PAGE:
I’m thrilled to present an interview with Victorine Lieske, a cover designer and New York Times Best-Selling Author, who’s agreed to share her insights on cover design. Victorine designed one of my own book covers, A Rose in Bloom, which is still awaiting publication, and I highly recommend her work.
1. How did you get started in artistic cover design?
I’ve always loved art, and I fell in love with graphic design in college, but I didn’t ever freelance my design work until I became an author and saw the need for cover artists. At the time, I knew I had the design skills, but not the photoshop skills. So I watched as many tutorials on Photoshop as I could and jumped into it, determined to figure out how it worked. I must say I fell in love with Photoshop as well.
2. Do you have other non-digital artistic talents?
I love to doodle, and I sometimes draw designs for my rubber stamp company, Victorine Originals, but my skill is limited. I do much better on the computer!
The average person knows within seven seconds of looking at the cover if they are interested in a book or not.
3. What inspires you when you are beginning a cover design?
Honestly, I’ve learned not to re-invent the wheel. If someone comes to me with a book, I ask what other books out there are like theirs. I look at other book covers in their genre, and see what kind of vibe they portray. I look at the font, the colors, and the images from that genre. I want my totally new cover to scream the genre. If it mumbles it, I’m not doing my job. I want people to know right away what kind of book they are looking at. The average person knows within seven seconds of looking at the cover if they are interested in a book or not. If the cover looks appealing to them, they will go read the blurb. If the cover doesn’t portray the right genre, or it’s not clear what genre it is, the reader won’t even look at the blurb. They will move on to something else.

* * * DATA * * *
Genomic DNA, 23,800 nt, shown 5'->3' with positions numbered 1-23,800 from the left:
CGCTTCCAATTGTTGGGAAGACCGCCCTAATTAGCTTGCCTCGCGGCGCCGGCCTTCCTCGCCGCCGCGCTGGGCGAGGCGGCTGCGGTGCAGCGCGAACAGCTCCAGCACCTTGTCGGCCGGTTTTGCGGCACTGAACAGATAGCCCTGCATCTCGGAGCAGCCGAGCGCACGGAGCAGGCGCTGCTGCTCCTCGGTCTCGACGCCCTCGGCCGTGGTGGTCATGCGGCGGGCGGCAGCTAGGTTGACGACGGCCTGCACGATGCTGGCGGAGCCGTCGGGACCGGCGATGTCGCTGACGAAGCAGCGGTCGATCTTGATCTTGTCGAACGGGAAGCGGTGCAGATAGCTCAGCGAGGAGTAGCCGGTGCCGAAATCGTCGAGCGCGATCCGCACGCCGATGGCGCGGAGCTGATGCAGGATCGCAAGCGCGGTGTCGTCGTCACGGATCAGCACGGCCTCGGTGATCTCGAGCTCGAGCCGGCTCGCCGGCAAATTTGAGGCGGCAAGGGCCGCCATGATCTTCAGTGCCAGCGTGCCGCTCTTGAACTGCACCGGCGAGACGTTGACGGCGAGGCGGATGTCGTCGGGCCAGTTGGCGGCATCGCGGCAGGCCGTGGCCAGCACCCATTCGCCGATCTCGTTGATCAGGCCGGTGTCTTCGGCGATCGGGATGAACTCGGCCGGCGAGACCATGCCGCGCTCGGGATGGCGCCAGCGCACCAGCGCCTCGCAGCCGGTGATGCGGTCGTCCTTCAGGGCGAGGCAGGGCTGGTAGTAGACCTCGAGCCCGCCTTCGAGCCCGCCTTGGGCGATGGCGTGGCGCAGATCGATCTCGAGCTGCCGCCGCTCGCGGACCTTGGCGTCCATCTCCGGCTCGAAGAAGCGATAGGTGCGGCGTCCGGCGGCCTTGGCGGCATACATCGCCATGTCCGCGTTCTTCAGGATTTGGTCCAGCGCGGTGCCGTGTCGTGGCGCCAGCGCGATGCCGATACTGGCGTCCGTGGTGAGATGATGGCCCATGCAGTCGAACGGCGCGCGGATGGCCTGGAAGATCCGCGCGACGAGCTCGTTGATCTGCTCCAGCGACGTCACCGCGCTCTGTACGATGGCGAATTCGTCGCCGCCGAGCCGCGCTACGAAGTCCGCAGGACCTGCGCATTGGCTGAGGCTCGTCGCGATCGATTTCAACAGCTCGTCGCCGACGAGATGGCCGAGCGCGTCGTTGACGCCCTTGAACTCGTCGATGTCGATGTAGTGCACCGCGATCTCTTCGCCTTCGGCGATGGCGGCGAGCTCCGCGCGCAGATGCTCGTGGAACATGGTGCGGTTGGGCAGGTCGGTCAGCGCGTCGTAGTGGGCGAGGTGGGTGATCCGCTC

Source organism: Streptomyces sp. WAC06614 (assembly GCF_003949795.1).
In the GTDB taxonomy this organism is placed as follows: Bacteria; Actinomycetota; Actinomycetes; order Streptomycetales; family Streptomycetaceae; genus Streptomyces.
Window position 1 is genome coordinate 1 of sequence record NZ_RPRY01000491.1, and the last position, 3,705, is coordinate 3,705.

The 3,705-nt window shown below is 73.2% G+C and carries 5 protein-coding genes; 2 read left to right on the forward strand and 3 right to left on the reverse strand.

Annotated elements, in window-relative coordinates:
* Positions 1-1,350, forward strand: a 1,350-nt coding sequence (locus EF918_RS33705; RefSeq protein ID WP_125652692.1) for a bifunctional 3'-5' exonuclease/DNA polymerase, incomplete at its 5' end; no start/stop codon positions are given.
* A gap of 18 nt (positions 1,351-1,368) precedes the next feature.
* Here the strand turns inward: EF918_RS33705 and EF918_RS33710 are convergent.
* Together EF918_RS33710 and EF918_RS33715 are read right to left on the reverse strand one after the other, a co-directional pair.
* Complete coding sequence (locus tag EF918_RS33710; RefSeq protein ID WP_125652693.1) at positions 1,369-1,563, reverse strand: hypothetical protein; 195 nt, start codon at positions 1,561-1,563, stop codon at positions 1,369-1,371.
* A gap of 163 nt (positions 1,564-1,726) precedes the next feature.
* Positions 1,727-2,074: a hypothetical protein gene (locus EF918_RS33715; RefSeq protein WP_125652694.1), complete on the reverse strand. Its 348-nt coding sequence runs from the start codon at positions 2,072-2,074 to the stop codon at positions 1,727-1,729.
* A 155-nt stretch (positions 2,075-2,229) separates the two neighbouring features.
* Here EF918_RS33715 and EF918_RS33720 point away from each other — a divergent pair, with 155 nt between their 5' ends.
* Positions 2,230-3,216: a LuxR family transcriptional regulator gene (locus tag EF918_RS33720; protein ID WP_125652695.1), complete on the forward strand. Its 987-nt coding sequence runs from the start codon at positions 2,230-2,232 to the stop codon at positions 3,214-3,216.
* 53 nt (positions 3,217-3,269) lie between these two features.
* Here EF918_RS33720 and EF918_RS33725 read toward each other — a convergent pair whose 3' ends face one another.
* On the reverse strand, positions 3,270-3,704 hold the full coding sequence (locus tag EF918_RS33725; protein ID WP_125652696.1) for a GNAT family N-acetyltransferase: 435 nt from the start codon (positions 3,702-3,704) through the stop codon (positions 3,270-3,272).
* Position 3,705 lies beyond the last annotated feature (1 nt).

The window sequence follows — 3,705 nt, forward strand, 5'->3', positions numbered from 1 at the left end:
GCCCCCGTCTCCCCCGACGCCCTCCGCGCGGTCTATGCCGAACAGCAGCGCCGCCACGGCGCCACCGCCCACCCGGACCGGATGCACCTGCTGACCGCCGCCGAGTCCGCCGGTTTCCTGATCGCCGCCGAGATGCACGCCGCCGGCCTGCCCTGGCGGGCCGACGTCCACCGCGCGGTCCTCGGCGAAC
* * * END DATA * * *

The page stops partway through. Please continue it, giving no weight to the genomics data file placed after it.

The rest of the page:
4. What kind of service should an author expect from you as a professional cover designer?
I feel my job isn’t only to provide a cover. As a NYT’s best selling author, I have some experience with writing, packaging, and marketing a book. I feel my job is to give an author the best chance they have at selling a book. Sometimes that means talking a cover design through with an author, because some authors want me to design something that is firm in their head, and what they envision wouldn’t help them sell a book. A large part of my job requires me to find out what genre the author has written in, and what well known books are like theirs. If an author has written a book that is unlike anything that has ever been published, it will be difficult to package and market. (And it’s unlikely that is true anyway. It’s more likely the author just isn’t familiar with what genre they are writing in.)
I feel my job is to give an author the best chance they have at selling a book.
5. What sets your cover designs apart from the millions of covers out there in cyber-space?
I’m not sure if anything sets my designs apart, other than my experience as a best selling author myself.